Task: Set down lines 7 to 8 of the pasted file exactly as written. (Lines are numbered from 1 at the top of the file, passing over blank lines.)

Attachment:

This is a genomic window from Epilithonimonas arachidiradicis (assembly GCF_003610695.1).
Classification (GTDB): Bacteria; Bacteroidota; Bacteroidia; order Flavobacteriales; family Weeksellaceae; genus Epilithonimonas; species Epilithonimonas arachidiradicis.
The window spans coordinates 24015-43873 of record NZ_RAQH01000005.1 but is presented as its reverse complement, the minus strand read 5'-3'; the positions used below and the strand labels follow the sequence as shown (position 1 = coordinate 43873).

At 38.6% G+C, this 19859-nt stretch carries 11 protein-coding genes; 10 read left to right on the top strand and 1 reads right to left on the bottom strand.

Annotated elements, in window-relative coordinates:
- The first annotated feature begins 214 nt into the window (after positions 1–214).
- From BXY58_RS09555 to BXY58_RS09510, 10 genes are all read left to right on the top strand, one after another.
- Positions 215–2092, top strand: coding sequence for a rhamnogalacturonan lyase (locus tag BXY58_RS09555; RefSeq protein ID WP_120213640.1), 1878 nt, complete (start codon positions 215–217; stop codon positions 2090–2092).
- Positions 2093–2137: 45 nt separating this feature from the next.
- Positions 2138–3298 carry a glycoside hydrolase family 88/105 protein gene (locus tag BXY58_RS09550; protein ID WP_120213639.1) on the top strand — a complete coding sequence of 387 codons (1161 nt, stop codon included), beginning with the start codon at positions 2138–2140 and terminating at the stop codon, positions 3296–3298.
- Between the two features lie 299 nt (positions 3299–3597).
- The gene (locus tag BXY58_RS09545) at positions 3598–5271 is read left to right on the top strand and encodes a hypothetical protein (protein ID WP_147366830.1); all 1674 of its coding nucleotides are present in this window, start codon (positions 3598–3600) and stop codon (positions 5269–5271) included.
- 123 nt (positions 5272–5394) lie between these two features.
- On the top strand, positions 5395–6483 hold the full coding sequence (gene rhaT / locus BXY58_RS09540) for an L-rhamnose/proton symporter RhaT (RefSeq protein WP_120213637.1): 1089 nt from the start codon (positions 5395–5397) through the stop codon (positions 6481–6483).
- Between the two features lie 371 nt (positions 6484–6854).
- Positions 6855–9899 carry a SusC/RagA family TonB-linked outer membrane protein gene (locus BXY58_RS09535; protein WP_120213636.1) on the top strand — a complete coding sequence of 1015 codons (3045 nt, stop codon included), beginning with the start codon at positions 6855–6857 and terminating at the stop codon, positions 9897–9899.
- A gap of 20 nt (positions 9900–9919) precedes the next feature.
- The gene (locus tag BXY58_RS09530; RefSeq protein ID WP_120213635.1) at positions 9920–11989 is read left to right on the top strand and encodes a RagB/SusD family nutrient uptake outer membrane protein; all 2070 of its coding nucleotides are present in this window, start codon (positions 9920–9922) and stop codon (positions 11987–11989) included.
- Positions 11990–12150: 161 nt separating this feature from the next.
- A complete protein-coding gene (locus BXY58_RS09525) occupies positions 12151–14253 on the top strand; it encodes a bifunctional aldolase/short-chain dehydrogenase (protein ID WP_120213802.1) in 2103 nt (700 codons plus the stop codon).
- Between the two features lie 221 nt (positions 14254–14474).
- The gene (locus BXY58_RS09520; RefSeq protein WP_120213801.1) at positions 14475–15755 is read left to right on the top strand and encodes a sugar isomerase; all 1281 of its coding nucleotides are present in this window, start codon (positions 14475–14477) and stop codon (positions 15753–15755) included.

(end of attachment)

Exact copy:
- From BXY58_RS09555 to BXY58_RS09510, 10 genes are all read left to right on the top strand, one after another.
- Positions 215–2092, top strand: coding sequence for a rhamnogalacturonan lyase (locus tag BXY58_RS09555; RefSeq protein ID WP_120213640.1), 1878 nt, complete (start codon positions 215–217; stop codon positions 2090–2092).